A good effort, but not compelling enough to capture many teen readers.

READ REVIEW

FROZEN

Sixteen-year-old Sadie Rose, mute since her mother's murder 11 years ago, finds her voice again.

After her prostitute mother's body is found frozen in a snowbank, with her own not-quite-lifeless body nearby, little Sadie Rose is taken in by the mayor of Rainy Lake, Minn., a boisterous frontier town. When she recovers she is unable to speak. Casanova's novel begins 11 years later, with Sadie Rose chafing under life with her foster parents, who, though wealthy and generous, hold themselves distant. Sadie Rose accidently finds photographs of a woman she recognizes as her mother, which sets off a cascade of memories that leads to her recovering her voice. She runs away to learn the truth about her past and discovers a sense of personal power. In the beginning, Sadie's character is hard to understand—she seems immature and fretful rather than haunted. It's not clear whether her muteness is physical or psychological, and the suddenness with which she returns to speech seems artificial. Her foster father is a caricature of self-importance; some of the supporting characters, also, seem too quick to become intimate and spill their secrets. In effect, the puzzle is too easy to solve, but the story becomes more compelling and believable once Sadie Rose leaves home. Period and place are well-portrayed.

A good effort, but not compelling enough to capture many teen readers. (Historical fiction. 13 & up)

Pub Date: Sept. 1, 2012

ISBN: 978-0-8166-8056-6

Page Count: 240

Publisher: Univ. of Minnesota

Review Posted Online: April 25, 2012

Kirkus Reviews Issue: Aug. 1, 2012

Did you like this book?

No Comments Yet

A treat for mystery readers who enjoy being kept in suspense.

A GOOD GIRL'S GUIDE TO MURDER

From the Good Girl's Guide To Murder series , Vol. 1

Everyone believes that Salil Singh killed his girlfriend, Andrea Bell, five years ago—except Pippa Fitz-Amobi.

Pip has known and liked Sal since childhood; he’d supported her when she was being bullied in middle school. For her senior capstone project, Pip researches the disappearance of former Fairview High student Andie, last seen on April 18, 2014, by her younger sister, Becca. The original investigation concluded with most of the evidence pointing to Sal, who was found dead in the woods, apparently by suicide. Andie’s body was never recovered, and Sal was assumed by most to be guilty of abduction and murder. Unable to ignore the gaps in the case, Pip sets out to prove Sal’s innocence, beginning with interviewing his younger brother, Ravi. With his help, Pip digs deeper, unveiling unsavory facts about Andie and the real reason Sal’s friends couldn’t provide him with an alibi. But someone is watching, and Pip may be in more danger than she realizes. Pip’s sleuthing is both impressive and accessible. Online articles about the case and interview transcripts are provided throughout, and Pip’s capstone logs offer insights into her thought processes as new evidence and suspects arise. Jackson’s debut is well-executed and surprises readers with a connective web of interesting characters and motives. Pip and Andie are white, and Sal is of Indian descent.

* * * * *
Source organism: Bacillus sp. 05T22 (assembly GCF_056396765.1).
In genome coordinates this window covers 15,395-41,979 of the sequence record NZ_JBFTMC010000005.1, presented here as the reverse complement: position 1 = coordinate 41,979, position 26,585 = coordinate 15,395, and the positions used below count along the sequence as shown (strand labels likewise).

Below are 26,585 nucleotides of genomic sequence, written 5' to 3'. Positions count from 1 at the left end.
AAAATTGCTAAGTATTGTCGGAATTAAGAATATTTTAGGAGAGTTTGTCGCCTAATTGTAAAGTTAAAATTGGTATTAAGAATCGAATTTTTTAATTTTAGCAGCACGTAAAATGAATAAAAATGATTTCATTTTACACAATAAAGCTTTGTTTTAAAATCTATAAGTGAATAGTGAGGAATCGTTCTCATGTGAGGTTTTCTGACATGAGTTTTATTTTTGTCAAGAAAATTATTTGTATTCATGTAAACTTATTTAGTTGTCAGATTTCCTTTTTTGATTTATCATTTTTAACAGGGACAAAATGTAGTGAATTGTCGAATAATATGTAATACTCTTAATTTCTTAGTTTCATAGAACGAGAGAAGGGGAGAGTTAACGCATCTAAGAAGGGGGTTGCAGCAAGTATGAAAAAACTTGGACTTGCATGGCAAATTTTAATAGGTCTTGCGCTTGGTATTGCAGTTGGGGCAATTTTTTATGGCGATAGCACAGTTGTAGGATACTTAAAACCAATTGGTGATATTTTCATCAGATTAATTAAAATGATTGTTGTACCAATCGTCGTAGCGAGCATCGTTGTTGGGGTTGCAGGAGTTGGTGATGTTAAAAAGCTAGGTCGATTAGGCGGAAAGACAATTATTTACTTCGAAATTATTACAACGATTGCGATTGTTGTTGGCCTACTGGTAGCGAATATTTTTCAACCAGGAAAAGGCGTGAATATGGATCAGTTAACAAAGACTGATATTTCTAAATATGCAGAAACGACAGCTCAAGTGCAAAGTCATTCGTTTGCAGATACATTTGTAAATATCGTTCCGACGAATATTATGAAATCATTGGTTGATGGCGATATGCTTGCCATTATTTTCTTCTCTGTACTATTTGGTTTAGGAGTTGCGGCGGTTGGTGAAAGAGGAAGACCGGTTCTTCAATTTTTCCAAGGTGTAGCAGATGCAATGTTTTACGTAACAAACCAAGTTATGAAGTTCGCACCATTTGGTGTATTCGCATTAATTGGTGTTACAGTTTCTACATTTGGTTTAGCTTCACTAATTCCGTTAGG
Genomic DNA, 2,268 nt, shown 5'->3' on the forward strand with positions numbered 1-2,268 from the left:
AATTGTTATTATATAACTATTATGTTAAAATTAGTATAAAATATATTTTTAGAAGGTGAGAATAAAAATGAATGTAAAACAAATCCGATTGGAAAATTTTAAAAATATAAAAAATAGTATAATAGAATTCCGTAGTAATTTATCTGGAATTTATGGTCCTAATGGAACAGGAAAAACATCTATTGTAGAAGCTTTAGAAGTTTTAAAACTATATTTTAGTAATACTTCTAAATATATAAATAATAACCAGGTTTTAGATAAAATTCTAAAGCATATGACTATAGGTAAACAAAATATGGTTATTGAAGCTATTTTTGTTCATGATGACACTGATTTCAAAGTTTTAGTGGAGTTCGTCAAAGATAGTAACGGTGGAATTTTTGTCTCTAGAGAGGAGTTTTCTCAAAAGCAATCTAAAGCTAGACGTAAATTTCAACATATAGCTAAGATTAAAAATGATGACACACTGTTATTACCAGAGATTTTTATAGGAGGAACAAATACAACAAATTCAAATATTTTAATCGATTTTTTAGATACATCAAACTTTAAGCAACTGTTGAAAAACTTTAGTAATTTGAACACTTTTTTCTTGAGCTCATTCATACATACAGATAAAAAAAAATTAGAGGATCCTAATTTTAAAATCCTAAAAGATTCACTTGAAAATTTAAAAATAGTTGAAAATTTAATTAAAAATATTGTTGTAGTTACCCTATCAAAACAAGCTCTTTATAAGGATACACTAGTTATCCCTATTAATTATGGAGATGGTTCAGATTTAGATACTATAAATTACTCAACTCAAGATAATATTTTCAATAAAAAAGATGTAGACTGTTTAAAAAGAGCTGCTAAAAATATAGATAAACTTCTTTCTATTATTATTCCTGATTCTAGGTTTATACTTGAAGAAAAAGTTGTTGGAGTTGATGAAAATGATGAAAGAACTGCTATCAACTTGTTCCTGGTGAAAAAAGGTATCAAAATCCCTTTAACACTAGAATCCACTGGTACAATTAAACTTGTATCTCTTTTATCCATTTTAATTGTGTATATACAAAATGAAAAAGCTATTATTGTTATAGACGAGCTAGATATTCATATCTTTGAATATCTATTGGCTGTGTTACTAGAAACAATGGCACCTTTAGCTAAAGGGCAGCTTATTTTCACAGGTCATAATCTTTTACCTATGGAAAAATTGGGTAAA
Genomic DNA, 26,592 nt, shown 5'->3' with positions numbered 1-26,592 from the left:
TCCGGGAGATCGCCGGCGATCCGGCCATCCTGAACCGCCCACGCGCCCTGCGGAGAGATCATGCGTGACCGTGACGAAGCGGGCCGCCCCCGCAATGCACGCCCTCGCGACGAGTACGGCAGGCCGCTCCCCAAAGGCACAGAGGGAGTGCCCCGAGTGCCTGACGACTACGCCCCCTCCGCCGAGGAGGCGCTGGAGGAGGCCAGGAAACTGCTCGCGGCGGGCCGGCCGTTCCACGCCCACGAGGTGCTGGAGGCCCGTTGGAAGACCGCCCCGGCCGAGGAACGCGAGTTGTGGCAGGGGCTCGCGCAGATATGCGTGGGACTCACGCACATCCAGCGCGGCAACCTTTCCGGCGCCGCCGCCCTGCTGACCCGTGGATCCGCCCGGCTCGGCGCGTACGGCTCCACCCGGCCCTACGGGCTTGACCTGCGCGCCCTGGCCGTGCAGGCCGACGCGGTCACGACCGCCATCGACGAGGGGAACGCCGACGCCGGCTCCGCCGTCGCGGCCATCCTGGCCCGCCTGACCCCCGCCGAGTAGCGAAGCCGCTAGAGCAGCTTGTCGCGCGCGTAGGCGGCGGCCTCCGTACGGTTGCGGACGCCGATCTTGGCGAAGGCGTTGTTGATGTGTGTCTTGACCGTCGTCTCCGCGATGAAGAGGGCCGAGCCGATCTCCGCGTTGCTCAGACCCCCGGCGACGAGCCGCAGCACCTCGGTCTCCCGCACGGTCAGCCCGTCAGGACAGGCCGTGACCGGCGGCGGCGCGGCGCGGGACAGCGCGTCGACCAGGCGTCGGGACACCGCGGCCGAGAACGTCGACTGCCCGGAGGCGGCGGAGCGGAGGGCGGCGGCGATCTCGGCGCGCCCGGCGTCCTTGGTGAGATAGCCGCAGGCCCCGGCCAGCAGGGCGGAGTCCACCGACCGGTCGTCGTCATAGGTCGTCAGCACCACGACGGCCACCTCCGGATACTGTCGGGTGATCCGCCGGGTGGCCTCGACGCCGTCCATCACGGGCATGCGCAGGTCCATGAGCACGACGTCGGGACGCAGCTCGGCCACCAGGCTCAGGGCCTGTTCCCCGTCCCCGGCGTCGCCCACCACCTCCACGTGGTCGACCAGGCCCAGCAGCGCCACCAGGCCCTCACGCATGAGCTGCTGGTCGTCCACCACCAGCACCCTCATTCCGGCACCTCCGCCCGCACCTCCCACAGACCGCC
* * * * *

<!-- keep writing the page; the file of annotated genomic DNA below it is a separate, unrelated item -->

A treat for mystery readers who enjoy being kept in suspense. (Mystery. 14-18)

Pub Date: Feb. 4, 2020

ISBN: 978-1-9848-9636-0

Page Count: 400

Publisher: Delacorte

Review Posted Online: Oct. 28, 2019

Kirkus Reviews Issue: Dec. 1, 2019

Did you like this book?

Both a poignant contemplation on 9/11 and a necessary intervention in this current political climate.

ALL WE HAVE LEFT

This election cycle, with its exacerbated Islamophobia, makes author Mills' (Positively Beautiful, 2015) fictive meditation on 9/11 and the 15 years after especially timely.

The book opens with Travis McLaurin, a 19-year-old white man trying to protect Alia Susanto, a 16-year-old hijab-wearing Indonesian-American Muslim, from the debris caused by the South Tower's destruction. The next chapter takes place 15 years later, with Travis' younger sister, Jesse, defacing a building with an Islamophobic slogan before the police catch her. The building, readers learn later, is the Islam Peace Center, where Jesse must do her community service for her crime. Between these plot points, the author elegantly transitions between the gripping descriptions of Alia and Travis trying to survive and Jesse almost falling into the abyss of generational hatred of Islam. In doing so, she artfully educates readers on both the aspects of Islam used as hateful stereotypes and the ruinous effects of Islamophobia. With almost poetic language, the author compassionately renders both the realistic lives, loves, passions, and struggles of Alia ("There's a galaxy between us, hung thick with stars of hurt and disappointment) and Jesse ("I'm caught in a tornado filled with the jagged pieces of my life") as both deal with the fallout of that tragic day.

Both a poignant contemplation on 9/11 and a necessary intervention in this current political climate. (timeline, author's note) (Fiction. 13-18)

Pub Date: Aug. 9, 2016

ISBN: 978-1-61963-343-8

Page Count: 368

Publisher: Bloomsbury

Review Posted Online: May 4, 2016

Kirkus Reviews Issue: May 15, 2016

Did you like this book?

No Comments Yet
more